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Making lupus visible : The hard truth about steroids

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“The side effects of the steroids used by lupus patients can be complete diseases for other people,’ says Mrs. Emma Danso, the Executive Director of Oyemam Autoimmune Foundation.

Findings of a global survey on steroid use by lupus patients indicate that diabetes, heart disease, organ failure, osteoporosis, and vision impairment are some of the major side effects of steroid use by lupus patients.

The survey was conducted by the World Lupus Federation from February to March 2024 to 7,741 patients from about 108 countries including Ghana. Focused on the extent and impacts of steroid use for the care of lupus, the results confirmed the urgent need for both awareness of steroid side effects and ongoing research for more treatments and, ultimately, a cure for lupus.

In an address to observe World Lupus Day which is celebrated on May 10 each year, Mrs. Danso shared some of the responses of patients from the survey to buttress the need for more awareness and supportive policy on lupus in Ghana. While 90% of patients said that their lupus symptoms improved with steroid use, 95% of respondents reported at least one side effect. Also, 6 in 10 respondents reported experiencing at least one major side effect of using steroids; this was also true for 7 in 10 respondents taking steroids for more than five years.

A survey respondent stated, “I absolutely hate the side effects of taking steroids, but unfortunately, I don’t feel there’s a better option out there when a bad flare comes on.”

Other side effects which stood out in the findings include weight gain, mood swings, appearance changes, insomnia, increased appetite, and hair loss.

“It is a hard reality to admit that the very medication supposed to help correct the debilitating handwritings of lupus on a patient can cause more and/or new problems as side effects. This dilemma was a huge personal challenge for years,” she said.

Mrs. Danso said that lupus is a public health concern that is yet to receive the support it deserves in Ghana. The awareness is low, and many people continue to endure health challenges undiagnosed. For diagnosed patients also, lupus healthcare is very expensive. The easy option is to take steroids in addition to other options for treatment. Many lupus patients take steroids as part of their treatment even though the aim of lupus treatment is targeted towards elimination of steroid use.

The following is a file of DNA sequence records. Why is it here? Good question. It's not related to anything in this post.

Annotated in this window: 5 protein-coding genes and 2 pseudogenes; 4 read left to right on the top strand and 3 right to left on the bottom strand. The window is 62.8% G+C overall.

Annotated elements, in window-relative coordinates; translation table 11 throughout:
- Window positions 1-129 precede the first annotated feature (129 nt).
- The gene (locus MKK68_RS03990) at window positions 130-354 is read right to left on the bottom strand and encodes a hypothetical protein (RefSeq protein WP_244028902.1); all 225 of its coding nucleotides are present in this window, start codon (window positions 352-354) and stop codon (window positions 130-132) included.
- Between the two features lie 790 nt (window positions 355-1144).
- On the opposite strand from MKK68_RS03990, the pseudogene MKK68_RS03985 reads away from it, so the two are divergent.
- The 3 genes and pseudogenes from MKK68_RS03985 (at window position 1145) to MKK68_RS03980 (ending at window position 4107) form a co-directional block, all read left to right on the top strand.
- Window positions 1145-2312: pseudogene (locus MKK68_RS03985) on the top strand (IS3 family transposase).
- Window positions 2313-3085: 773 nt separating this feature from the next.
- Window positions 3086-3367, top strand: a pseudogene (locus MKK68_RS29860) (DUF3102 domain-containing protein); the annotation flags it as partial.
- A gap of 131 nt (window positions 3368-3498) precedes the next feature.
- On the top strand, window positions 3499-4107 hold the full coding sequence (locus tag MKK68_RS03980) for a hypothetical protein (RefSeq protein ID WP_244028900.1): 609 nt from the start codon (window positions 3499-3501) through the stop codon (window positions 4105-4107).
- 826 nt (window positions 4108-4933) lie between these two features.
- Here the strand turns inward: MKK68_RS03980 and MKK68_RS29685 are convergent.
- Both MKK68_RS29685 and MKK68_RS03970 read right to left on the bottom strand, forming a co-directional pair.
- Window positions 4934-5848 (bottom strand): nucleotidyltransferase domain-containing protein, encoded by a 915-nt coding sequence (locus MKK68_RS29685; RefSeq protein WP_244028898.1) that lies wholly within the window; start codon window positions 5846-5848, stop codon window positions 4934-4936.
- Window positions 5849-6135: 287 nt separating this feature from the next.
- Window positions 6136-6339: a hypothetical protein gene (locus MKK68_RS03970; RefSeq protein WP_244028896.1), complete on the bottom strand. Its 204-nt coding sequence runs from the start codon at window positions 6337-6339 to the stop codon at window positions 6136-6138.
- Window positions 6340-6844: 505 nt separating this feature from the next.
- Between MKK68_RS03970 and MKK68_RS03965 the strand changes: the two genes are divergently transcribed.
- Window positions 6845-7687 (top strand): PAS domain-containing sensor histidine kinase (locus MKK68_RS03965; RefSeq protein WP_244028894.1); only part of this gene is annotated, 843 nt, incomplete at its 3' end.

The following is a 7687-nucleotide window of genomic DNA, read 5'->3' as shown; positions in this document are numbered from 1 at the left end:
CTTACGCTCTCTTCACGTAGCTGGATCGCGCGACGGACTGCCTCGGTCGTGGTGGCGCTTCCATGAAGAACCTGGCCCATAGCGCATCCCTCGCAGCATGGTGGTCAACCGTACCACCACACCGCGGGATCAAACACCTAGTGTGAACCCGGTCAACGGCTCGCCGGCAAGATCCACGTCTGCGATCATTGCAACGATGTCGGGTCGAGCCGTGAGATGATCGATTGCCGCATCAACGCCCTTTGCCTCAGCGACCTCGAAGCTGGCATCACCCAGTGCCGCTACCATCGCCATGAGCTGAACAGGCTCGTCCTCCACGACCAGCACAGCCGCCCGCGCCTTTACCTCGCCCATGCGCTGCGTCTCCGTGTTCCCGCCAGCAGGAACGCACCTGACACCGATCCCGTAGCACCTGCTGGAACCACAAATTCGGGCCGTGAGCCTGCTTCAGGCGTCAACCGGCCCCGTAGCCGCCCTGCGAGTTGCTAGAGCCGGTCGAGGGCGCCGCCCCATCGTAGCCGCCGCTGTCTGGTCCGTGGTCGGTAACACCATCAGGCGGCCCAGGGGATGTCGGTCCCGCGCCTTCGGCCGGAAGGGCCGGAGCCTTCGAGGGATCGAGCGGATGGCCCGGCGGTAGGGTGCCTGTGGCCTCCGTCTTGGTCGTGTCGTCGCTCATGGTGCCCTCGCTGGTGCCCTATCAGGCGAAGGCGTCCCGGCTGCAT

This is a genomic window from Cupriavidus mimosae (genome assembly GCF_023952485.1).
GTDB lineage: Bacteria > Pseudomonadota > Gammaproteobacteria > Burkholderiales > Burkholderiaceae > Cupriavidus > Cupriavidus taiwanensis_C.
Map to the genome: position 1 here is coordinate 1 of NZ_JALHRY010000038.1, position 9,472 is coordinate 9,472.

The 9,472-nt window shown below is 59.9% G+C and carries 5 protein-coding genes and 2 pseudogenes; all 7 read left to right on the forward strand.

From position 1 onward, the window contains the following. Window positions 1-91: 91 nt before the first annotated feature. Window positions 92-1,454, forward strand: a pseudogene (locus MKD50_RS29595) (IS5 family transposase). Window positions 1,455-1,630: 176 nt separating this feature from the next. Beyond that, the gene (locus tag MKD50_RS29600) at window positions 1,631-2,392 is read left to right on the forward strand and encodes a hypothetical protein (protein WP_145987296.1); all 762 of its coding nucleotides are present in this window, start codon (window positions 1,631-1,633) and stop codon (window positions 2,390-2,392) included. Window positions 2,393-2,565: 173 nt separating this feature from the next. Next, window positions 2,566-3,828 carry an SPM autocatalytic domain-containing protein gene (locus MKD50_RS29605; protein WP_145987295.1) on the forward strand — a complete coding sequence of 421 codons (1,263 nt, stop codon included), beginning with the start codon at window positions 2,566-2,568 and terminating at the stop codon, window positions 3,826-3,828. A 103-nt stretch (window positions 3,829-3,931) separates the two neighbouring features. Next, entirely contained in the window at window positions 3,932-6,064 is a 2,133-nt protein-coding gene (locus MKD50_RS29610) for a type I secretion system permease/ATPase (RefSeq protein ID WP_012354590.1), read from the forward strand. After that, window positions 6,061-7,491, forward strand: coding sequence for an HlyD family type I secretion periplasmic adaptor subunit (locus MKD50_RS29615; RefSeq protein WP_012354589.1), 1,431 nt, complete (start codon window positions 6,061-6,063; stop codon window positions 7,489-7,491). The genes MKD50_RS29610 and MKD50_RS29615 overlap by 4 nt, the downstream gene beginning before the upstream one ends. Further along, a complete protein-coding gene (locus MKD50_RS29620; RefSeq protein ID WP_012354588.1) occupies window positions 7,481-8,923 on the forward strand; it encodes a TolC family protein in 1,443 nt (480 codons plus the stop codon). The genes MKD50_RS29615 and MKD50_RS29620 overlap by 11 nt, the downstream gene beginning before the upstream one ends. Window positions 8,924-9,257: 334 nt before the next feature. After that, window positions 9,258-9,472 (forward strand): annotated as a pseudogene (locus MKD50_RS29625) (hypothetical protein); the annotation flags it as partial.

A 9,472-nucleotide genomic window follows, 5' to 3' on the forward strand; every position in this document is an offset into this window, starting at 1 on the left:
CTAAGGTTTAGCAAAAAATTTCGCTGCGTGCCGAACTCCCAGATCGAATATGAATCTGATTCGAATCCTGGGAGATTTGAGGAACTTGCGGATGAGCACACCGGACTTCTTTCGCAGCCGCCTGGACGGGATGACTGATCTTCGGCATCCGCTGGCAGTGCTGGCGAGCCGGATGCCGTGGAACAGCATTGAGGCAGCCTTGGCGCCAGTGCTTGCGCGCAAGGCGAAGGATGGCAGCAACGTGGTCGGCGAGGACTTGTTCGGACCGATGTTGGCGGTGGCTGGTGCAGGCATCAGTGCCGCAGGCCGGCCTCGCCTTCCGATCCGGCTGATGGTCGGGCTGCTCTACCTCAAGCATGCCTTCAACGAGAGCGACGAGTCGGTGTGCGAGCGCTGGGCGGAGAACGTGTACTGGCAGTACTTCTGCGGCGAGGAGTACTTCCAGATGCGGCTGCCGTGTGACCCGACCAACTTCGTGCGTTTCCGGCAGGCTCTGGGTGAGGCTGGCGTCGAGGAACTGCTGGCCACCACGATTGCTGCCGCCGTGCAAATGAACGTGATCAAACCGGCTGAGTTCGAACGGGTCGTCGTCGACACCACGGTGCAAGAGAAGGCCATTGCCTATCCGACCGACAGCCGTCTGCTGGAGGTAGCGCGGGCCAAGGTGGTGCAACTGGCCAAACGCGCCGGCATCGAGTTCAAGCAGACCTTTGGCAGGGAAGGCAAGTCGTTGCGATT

In Ghana, the minimum dosage of prednisolone, the common steroid prescribed for patients is 5mg. This implies that even when a patient is in remission or doing well, the patient must be on a maintenance dose of 5mg daily; this is a high dose compared to developed countries where patients have access to lower doses.

The Executive Director of Oyemam Autoimmune Foundation appealed to the relevant authorities to make 1mg and 2mg prednisolone tablets available to patients in Ghana. She explained that most patients who use steroids default in their treatment because of the fear of the potential side effects. However, until better and affordable options are available, lupus patients will continue to take steroids, a necessary evil.

Lupus is a chronic autoimmune disease that causes a person’s immune system to fight its own healthy organs and tissues. Symptoms include fatigue, skin problems, oral or nasal ulcers, arthritis, serositis as well as other disorders involving heart, kidney, lungs, nervous system. Causes of lupus include stress, hormones, genes, infections, and taking some medications. There is currently no cure for lupus, but it can be well managed if diagnosed early and appropriate treatment is adhered to.

Lupus is an unpredictable disease that can attack anyone at any time and hence awareness and supportive policies are critical. The impact of lupus transcends patients and their immediate families. It is, therefore, imperative that everyone becomes aware of lupus and the reality of autoimmunity in Ghana.

“It is always business as usual until that seemingly mild headache, uneasiness, infection or skin rash evolves into an incurable cruel disease like lupus. Though it may sound like an exaggeration, that is the reality about the unpredictability of lupus. For me, it has taken the grace of God, support and community to bounce back and defy the odds. We need all on board to make lupus visible,” she intimated.

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